Today, the questions were about John A. Connell’s background and his books, Ruins of War, and Spoils of Victory. Wait until tomorrow when we get into some personal questions! You’ll want to read how his wife describes him!
You’ll want to be at the Poisoned Pen on Saturday, March 26 at 2 PM to meet Lyndsay Faye, the author who turns Jane Eyre upside down with her novel, Jane Steele. It’s “A reimagining of Jane Eyre as a gutsy, heroic serial killer.”
See what Jane Steele says about herself.
See what critics say about Jane Steele.
You’ll definitely want to be here Saturday to hear what author Lyndsay Faye says about her character and her book, Jane Steele.
I have worked as a librarian for over thirty-five years, and have written my own blog for over eleven. I was a regular customer of the Poisoned Pen when I lived in Arizona for eight and a half years. Unfortunately, I had to leave my favorite bookstore behind when I moved to Indiana where I work as a library manager. Now, even though I’m out of town, I hope to be able to combine my love of books, authors, and the Poisoned Pen by joining the staff as the new Poisoned Pen blogger.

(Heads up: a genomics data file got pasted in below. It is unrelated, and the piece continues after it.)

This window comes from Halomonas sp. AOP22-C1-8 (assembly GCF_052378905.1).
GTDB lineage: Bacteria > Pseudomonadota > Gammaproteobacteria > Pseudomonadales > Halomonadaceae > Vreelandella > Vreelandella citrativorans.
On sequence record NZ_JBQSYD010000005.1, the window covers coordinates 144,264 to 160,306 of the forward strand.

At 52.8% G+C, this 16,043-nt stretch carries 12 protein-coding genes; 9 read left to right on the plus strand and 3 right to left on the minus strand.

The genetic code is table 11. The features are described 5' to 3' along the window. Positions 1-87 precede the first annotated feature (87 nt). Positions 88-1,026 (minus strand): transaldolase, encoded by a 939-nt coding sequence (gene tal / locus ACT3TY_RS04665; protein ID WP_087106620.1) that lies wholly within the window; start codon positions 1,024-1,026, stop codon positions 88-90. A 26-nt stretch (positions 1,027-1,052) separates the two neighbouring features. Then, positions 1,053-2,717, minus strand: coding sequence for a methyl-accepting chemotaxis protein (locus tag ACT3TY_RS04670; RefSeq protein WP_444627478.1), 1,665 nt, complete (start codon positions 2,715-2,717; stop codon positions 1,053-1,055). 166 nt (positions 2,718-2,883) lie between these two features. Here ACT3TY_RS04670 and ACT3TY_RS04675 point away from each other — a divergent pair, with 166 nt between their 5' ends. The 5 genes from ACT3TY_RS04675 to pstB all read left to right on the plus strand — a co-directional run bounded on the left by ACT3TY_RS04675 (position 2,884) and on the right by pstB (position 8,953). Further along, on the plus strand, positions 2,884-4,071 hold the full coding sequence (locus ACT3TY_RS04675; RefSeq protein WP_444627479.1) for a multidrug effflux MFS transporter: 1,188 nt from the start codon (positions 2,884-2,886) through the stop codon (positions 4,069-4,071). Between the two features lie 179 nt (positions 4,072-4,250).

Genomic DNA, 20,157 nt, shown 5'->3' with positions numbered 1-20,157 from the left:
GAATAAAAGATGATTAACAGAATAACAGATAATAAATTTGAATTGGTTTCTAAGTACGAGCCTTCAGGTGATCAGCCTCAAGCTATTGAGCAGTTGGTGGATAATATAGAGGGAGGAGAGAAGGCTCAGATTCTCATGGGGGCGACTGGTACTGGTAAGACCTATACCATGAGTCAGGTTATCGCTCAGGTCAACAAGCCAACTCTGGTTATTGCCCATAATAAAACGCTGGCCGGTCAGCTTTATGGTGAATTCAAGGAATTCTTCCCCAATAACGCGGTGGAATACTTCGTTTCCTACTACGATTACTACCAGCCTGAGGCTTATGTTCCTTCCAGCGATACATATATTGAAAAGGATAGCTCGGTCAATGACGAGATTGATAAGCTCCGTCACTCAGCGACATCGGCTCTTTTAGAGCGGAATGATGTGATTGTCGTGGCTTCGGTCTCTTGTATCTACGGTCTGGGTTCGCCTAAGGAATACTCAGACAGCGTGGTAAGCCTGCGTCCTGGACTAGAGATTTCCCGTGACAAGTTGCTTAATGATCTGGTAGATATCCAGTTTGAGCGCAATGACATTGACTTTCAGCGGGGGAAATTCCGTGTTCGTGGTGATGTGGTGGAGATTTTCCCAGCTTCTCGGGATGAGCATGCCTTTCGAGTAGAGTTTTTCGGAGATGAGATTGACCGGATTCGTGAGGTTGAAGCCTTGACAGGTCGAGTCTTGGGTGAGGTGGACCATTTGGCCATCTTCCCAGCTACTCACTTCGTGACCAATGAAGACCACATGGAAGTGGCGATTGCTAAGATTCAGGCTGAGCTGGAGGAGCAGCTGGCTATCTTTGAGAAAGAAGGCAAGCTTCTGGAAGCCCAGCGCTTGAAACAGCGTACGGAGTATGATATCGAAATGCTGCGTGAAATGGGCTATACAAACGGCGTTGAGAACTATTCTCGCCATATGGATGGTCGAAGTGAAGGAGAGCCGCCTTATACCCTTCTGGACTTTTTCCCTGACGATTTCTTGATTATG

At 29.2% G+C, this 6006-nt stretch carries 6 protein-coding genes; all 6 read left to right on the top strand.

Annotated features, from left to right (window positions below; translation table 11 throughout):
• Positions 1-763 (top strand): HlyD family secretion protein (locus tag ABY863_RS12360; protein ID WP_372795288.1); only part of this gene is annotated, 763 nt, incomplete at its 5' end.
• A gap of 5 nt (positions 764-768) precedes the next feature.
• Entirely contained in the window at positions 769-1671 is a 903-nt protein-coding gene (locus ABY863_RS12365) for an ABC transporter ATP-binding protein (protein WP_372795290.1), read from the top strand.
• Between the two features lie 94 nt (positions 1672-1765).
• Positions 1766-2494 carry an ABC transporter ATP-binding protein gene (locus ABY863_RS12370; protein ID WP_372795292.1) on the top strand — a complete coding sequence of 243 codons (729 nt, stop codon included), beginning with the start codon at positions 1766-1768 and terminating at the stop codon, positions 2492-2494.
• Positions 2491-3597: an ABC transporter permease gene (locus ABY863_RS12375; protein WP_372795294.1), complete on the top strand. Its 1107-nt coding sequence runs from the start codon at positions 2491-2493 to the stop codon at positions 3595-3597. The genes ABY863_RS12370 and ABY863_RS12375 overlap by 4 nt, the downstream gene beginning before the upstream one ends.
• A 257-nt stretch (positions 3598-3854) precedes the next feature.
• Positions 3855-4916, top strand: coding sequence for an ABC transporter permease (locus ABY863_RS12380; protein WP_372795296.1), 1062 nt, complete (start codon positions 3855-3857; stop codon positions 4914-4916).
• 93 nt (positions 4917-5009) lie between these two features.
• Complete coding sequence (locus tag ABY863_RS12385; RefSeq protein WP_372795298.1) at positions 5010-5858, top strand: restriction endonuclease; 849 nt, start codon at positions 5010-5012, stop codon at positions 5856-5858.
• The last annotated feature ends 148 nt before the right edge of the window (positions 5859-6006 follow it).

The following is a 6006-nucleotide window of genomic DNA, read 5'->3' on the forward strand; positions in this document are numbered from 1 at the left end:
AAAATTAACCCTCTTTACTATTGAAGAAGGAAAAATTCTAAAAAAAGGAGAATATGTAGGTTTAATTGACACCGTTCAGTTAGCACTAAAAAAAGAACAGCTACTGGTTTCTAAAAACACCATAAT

I hope to have guest posts from authors, interviews with some of the authors appearing at the Pen, and pictures from the events. Hopefully, I will be able to bring pictures back from New Orleans and Bouchercon, as well as other book conferences. Check back often to see the latest blog posts and news.
Thanks for reading! – Lesa Holstine
First time author Trudy Nan Boyce is definitely the ‘good cop’ as we all learned at her event Sunday, February 28th. Out of the Blues, her debut novel is proving to be a ‘hit’ based on sales and her budding popularity. She appeared with the amazing Indrid Thoft, author of the Fina Ludlow series. Joining them were the ‘criminally’ popular Chevy Stevens and Carla Buckley-to the delight of those attending the event. How often do we get four fabulous authors at once? It was the perfect Sunday afternoon. It will be a ‘crime’ if you don’t snap up one of the few remaining signed copies!